Just months after its battle with Blueprint LSAT Prep found TestMasters on the losing side, Testmasters and its founder Robin Singh may have to head back to court once again.
The Law School Admission Council filed a complaint Sept. 4 in a Pennsylvania district court seeking damages for breach of contract and copyright infringement against TestMasters, confirmed an LSAC representative.
According to the complaint, which was posted to Scribd, the Law School Admission Council, beginning in 1992, granted TestMasters limited licenses to copy certain LSAT materials. These licenses had specific requirements that had to be met by TestMasters.
More recently, LSAC granted a license effective Aug. 1, 2007 to July 31, 2009 that required TestMasters to provide "an accounting of the number of students enrolled and questions used (as relevant), on or about February 1st or July 31st of each year."
The complaint states that TestMasters failed to account for the students and the questions used by the deadline, and further states that the company failed to pay a $900,000 licensing fee.
LSAC seeks to stop TestMasters from further use of the test materials and to get them to destroy all the copies of LSAT materials in their possession.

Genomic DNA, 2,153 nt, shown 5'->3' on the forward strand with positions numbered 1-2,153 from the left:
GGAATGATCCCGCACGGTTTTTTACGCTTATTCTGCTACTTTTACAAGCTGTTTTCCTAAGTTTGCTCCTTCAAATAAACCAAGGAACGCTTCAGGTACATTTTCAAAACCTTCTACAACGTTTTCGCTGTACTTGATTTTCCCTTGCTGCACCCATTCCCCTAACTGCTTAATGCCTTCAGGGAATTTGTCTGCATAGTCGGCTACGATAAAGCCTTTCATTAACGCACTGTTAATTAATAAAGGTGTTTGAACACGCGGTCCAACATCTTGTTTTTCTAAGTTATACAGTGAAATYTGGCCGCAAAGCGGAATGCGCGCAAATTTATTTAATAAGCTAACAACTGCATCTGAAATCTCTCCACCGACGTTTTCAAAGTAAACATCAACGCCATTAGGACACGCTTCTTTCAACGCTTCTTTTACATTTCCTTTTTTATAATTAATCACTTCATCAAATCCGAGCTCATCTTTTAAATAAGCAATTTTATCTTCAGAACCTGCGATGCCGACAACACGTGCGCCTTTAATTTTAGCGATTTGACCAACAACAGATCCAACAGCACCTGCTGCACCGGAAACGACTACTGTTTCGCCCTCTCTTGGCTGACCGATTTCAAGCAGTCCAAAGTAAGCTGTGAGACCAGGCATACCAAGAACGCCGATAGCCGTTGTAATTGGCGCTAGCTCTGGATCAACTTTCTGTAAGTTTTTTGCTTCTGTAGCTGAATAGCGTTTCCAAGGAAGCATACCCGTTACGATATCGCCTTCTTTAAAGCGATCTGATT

What does that mean for law school hopefuls?
Users of Top Law Schools, an online forum where users discuss law school admissions, hypothesized that the law suit could mean shutting down TestMasters classes, even those that have already been paid for.
According to one user, who claims to have been the one to post the original complaint:
"I am the one who posted that information. I did it to warn potential LSAT students to be careful with their money. ... TestMasters is using these materials unlicensed *right now*, and they may be shut down at any moment."
Check out the complaint on Scribd.
Check out what users of Top Law Schools have to say.
(Hat tip to The Shark commenter "Merkin", who posted a link to the complaint)